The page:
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IAUC 7589: N Sgr 2001; 2001 DO_47

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                                                  Circular No. 7589
Central Bureau for Astronomical Telegrams
Mailstop 18, Smithsonian Astrophysical Observatory, Cambridge, MA 02138, U.S.A.
IAUSUBS@CFA.HARVARD.EDU or FAX 617-495-7231 (subscriptions)
URL http://cfa-www.harvard.edu/iau/cbat.html  ISSN 0081-0304
Phone 617-495-7440/7244/7444 (for emergency use only)

     William Liller, Vina del Mar, Chile, reports his discovery of
a nova (mag 7.7) on Tech Pan photographs taken on Feb. 24.369 and
24.371 UT with an 85-mm camera lens (+ orange filter).  His
position for the variable star was measured from CCD frames
obtained on Feb. 25.388 with a 0.2-m f/1.5 Schmidt camera:  R.A. =
17h54m40s.46, Decl. = -26o14'15".2 (equinox 2000.0).  Nothing
brighter than mag 11.0 appears at this location on photographs
taken by Liller on Feb. 14.  Liller adds that a low-dispersion CCD
objective-prism spectrogram shows a broad H-alpha emission line
about 3.3 times brighter than the surrounding continuum; broad
emission features are also seen centered on 487.9 and 504.3 nm.
Position end figures measured by J. Broughton, Reedy Creek,
Queensland, from an unfiltered CCD image taken with a 0.25-m f/6.6
reflector on Feb. 25.710:  40s.43, 15".8 (mag 7.9).
     K. Ayani and T. Kawabata, Bisei Astronomical Observatory,
confirm Liller's variable to be a nova:  ''We obtained a low-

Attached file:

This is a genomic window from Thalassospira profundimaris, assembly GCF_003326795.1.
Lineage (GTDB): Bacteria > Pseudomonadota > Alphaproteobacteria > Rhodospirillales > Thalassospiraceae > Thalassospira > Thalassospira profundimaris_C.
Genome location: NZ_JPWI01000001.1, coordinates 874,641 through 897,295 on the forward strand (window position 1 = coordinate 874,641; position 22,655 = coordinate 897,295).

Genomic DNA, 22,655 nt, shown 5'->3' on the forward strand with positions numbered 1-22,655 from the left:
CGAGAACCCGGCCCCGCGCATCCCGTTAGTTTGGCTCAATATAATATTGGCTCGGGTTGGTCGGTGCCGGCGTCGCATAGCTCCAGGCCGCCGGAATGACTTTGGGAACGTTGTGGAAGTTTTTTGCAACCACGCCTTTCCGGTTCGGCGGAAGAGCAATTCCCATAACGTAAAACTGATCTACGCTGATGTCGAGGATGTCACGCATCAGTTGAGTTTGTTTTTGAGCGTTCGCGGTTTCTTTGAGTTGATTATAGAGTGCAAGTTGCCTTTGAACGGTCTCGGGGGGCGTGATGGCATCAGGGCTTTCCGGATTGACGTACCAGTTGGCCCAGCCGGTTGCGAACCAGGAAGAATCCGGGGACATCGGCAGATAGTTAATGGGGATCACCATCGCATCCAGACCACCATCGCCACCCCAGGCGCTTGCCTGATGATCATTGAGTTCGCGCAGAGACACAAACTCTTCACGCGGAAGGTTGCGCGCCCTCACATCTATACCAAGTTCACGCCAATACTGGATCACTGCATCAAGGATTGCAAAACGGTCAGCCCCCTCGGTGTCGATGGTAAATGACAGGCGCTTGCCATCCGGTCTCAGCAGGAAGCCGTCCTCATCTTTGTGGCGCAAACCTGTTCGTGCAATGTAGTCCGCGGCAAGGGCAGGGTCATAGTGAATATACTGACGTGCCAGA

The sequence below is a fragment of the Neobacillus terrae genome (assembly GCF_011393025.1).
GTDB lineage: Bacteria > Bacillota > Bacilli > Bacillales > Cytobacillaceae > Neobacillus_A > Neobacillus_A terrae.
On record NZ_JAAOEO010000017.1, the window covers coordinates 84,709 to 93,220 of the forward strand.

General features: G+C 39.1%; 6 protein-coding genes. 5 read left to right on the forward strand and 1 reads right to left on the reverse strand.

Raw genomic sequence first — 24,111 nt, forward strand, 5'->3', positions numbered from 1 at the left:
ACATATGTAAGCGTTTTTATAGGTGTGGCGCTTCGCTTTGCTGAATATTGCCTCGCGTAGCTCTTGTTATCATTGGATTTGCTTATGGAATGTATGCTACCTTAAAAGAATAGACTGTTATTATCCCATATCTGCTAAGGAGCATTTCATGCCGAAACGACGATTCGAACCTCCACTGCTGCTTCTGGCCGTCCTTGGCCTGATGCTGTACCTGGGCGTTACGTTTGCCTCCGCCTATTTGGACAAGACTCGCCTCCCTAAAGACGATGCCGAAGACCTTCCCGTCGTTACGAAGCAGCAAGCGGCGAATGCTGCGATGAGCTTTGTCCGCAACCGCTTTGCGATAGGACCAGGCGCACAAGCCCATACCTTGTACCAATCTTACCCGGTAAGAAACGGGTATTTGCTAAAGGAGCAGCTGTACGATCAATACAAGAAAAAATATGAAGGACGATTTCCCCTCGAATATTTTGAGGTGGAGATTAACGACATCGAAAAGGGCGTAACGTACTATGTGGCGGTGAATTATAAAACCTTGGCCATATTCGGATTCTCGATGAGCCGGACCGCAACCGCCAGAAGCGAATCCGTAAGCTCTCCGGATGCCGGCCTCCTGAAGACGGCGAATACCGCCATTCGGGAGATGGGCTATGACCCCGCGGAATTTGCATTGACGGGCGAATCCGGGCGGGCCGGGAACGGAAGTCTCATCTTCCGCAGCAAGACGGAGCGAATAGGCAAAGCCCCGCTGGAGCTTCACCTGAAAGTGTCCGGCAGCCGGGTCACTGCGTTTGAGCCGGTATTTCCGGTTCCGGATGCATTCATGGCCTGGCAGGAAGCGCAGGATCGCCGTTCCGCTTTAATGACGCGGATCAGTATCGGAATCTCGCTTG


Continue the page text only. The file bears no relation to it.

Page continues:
resolution spectrum (instrumental FWHM = 0.6 nm; range 470-800 nm)
of N Sgr 2001 on Feb. 25.88 UT with the Bisei 1.01-m telescope.
Strong and broad H-alpha and H-beta emission lines and a broad
emission feature at 784 nm (O I 777.3-nm plus perhaps Mg II 789.0-
nm) are prominent.  Fitting a gaussian, we estimate equivalent
width 45 nm and FWHM = 4700 km/s for the H-alpha line."

2001 DO_47
     The designation 2001 DO_47 was given on Feb. 21 (cf. MPEC
2001-D28) to a fast-moving, apparently asteroidal object discovered
by Spacewatch on Feb. 19 and that was clearly going to pass 0.0039
AU from the earth on Feb. 23.  Nevertheless, the resemblance of the
heliocentric orbital elements (a = 1.010 AU, e = 0.0175, i = 0.047
deg at epoch 2001 Apr. 1; H = 27.3) to those of the earth suggested
that the object might be a manmade object, a suspicion that was
heightened when J. D. Giorgini and L. A. M. Benner, Jet Propulsion
Laboratory, noted that the orbit seemed to have become elliptical
with respect to the earth following a very close approach to the
moon on 2000 Aug. 19.  Furthermore, observations made during Feb.
23-25 showed a marked discontinuity from those of Feb. 19-22.  J.
McDowell, Harvard-Smithsonian Center for Astrophysics, has now
identified the object as the WIND space probe.  He confirms that an
impulse was to be applied to the probe's motion on Feb. 23,
following previous impulses shortly after earlier perigee passages
in Nov. and in Aug. 2000, when the actual minimum distance from
the center of the moon had been 9300 km.  Intervening apogee
distances have been around 0.011 AU.

                      (C) Copyright 2001 CBAT
2001 February 25               (7589)            Daniel W. E. Green

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